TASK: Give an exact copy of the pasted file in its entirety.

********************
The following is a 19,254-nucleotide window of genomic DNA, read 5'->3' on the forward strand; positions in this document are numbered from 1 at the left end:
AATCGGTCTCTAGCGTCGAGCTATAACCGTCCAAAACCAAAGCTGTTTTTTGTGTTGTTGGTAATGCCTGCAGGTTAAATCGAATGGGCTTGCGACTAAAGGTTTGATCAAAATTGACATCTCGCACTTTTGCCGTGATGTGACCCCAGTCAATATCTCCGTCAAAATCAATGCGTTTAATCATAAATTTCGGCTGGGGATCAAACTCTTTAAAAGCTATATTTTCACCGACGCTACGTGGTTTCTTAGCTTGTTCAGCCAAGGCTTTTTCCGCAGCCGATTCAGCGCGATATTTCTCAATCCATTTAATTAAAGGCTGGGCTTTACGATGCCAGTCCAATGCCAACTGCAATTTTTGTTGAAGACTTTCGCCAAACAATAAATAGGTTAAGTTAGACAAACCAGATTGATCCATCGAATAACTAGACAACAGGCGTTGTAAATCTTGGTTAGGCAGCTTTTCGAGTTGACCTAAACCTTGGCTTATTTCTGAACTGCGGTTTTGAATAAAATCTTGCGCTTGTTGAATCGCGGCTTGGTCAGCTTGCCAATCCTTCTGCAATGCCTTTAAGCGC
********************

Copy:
The following is a 19,254-nucleotide window of genomic DNA, read 5'->3' on the forward strand; positions in this document are numbered from 1 at the left end:
AATCGGTCTCTAGCGTCGAGCTATAACCGTCCAAAACCAAAGCTGTTTTTTGTGTTGTTGGTAATGCCTGCAGGTTAAATCGAATGGGCTTGCGACTAAAGGTTTGATCAAAATTGACATCTCGCACTTTTGCCGTGATGTGACCCCAGTCAATATCTCCGTCAAAATCAATGCGTTTAATCATAAATTTCGGCTGGGGATCAAACTCTTTAAAAGCTATATTTTCACCGACGCTACGTGGTTTCTTAGCTTGTTCAGCCAAGGCTTTTTCCGCAGCCGATTCAGCGCGATATTTCTCAATCCATTTAATTAAAGGCTGGGCTTTACGATGCCAGTCCAATGCCAACTGCAATTTTTGTTGAAGACTTTCGCCAAACAATAAATAGGTTAAGTTAGACAAACCAGATTGATCCATCGAATAACTAGACAACAGGCGTTGTAAATCTTGGTTAGGCAGCTTTTCGAGTTGACCTAAACCTTGGCTTATTTCTGAACTGCGGTTTTGAATAAAATCTTGCGCTTGTTGAATCGCGGCTTGGTCAGCTTGCCAATCCTTCTGCAATGCCTTTAAGCGC